“I keep applying for jobs, but I never hear back from anybody.” Sound familiar? It’s a common refrain.
The fact is, the vast majority of first-time job hunters will be weeded out long before they ever get face-to-face with a decision maker. And, they’ll never know why.
I’m a small business owner, and over the years, I’ve received several thousands of “first job” applications from teenagers, most of which go straight into the garbage can. Here are five ways to help your teenager stay out of the “No” pile and snag that first job:
First Job Tips: Getting That First Job
1. Fill out the application completely
The job application is not simply a means of gathering basic information; it’s also a tool to see if the applicant can pay attention to details and follow instructions. Your teen should complete each section, spell check and edit for readability. If a question does not apply, mark it as “N/A” instead of just leaving it blank. Tons of teens get eliminated right off the bat because they don’t bother to complete their first job applications.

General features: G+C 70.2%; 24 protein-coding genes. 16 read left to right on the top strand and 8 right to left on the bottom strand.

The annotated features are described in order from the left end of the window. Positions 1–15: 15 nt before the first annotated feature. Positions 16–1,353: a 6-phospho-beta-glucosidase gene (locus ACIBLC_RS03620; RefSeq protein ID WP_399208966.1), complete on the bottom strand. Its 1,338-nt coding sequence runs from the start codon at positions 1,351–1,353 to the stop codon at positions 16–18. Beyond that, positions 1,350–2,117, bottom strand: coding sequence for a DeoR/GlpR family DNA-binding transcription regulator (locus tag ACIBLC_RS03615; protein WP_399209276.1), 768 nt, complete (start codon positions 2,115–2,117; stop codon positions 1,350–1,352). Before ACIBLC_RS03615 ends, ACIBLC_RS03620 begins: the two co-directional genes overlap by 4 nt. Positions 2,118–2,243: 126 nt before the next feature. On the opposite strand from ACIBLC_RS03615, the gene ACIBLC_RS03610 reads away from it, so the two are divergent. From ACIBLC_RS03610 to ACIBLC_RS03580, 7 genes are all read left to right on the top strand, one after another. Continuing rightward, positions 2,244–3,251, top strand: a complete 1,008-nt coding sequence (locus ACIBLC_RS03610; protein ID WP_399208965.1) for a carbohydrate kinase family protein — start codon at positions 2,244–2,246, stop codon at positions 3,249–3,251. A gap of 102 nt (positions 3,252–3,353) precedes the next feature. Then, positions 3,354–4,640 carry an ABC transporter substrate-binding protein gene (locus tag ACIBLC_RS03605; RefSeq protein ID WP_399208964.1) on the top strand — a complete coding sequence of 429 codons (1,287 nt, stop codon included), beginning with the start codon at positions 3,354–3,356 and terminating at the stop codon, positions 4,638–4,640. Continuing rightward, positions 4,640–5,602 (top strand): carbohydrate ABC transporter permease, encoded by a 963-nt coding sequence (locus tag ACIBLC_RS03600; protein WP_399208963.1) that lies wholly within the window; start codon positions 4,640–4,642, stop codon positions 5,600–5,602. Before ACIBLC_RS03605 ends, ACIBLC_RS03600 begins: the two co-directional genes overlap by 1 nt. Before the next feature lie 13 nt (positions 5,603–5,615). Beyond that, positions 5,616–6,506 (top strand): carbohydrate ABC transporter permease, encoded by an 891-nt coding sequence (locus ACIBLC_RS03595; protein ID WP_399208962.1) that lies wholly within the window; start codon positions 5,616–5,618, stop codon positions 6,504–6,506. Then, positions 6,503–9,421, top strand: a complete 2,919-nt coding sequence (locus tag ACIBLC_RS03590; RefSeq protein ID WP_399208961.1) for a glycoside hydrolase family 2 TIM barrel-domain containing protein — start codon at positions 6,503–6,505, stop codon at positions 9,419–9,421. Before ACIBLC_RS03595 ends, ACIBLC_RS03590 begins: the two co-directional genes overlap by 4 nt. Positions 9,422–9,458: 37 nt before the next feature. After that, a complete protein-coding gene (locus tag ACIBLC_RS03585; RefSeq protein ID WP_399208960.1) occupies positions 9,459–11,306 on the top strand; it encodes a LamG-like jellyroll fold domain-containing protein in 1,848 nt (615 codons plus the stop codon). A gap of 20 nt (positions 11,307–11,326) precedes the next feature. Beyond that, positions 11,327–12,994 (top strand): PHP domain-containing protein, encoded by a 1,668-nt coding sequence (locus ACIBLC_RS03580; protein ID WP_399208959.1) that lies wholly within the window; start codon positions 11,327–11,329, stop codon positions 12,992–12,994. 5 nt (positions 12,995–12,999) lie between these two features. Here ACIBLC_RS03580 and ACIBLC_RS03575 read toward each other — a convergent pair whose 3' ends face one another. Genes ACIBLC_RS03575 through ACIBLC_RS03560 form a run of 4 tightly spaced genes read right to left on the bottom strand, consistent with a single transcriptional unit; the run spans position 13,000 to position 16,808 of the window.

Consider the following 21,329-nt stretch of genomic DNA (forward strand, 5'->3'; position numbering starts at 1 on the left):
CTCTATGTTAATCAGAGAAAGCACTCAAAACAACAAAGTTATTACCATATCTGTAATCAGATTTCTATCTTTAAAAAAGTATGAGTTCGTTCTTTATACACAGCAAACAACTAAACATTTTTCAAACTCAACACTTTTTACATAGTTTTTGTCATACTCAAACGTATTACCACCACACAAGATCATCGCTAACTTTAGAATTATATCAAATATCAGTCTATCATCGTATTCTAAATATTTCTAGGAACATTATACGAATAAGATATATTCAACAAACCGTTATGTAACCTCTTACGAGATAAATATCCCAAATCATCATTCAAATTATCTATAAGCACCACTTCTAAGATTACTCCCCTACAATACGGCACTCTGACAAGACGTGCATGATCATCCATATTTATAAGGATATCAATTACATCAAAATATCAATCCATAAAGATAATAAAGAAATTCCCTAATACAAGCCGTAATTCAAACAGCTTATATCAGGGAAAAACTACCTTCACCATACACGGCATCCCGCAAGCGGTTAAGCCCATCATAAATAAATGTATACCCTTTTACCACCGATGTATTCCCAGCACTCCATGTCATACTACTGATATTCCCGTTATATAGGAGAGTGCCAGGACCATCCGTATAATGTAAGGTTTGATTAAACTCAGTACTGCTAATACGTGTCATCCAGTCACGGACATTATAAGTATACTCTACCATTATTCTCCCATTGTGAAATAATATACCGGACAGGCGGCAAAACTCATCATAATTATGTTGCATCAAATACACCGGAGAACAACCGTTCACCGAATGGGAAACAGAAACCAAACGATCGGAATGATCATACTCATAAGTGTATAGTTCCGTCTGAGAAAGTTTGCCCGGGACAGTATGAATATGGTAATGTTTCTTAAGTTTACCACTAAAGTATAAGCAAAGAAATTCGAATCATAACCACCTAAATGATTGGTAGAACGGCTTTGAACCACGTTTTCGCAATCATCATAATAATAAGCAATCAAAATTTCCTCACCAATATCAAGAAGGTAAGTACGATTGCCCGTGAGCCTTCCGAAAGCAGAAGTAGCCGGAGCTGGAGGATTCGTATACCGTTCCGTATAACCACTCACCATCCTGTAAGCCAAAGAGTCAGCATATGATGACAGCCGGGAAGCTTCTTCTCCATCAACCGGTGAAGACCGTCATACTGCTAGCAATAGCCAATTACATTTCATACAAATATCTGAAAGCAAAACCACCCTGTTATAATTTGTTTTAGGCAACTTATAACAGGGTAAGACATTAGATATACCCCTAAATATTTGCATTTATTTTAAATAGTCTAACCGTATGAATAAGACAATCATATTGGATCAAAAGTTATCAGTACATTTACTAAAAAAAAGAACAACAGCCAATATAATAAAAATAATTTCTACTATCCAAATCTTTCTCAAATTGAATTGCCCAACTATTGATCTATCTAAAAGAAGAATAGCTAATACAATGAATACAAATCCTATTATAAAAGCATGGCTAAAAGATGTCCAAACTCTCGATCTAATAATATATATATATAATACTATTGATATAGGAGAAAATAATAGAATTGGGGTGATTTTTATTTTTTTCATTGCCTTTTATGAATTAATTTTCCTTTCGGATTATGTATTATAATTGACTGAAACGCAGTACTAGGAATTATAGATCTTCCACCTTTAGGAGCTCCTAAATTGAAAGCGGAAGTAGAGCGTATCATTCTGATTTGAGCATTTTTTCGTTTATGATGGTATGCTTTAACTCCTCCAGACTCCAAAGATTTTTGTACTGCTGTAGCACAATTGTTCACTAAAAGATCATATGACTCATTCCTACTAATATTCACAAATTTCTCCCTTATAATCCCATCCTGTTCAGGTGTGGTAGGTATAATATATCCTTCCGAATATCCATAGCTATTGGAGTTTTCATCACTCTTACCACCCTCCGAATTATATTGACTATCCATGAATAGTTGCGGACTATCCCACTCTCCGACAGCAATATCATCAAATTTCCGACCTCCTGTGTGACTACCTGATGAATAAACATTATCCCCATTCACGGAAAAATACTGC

2. Respond promptly
If a potential employer emails your teen or leaves a voice message, make sure he responds right away. I can’t tell you how many applicants lose out because it took them as long as two weeks to respond. Two days is sometimes too late.
3. Anticipate questions
Ask your teen some questions she might get during a “phone interview,” and have her practice the answers out loud. Verbalizing answers is a much more effective way to prepare. Here are some sample questions: How often are you late for class? If I called your teachers, what would they say about you? What chores do you do at home? What hobbies or interests do you have?
4. Differentiate yourself
What makes your teen stand out, even if just a tiny bit, from everyone else? Does he play an instrument? Speak a foreign language? Volunteer? Did she win an award? To employers, those things demonstrate commitment, diligence and focus—all positive qualities.
5. Sound alive
The purpose of a phone call is often to check someone’s verbal skills. I want to hear how an applicant sounds because that’s how he or she will sound to my customers. Will your teen sound polite, courteous and mature? Energetic? Or, half asleep and unmotivated? I’ll typically decide on someone’s potential in the first minute or two.
Understanding the weeding-out process is the first step in helping teens survive the interview. Practice with your teens, and they can gain a critical edge over their competition.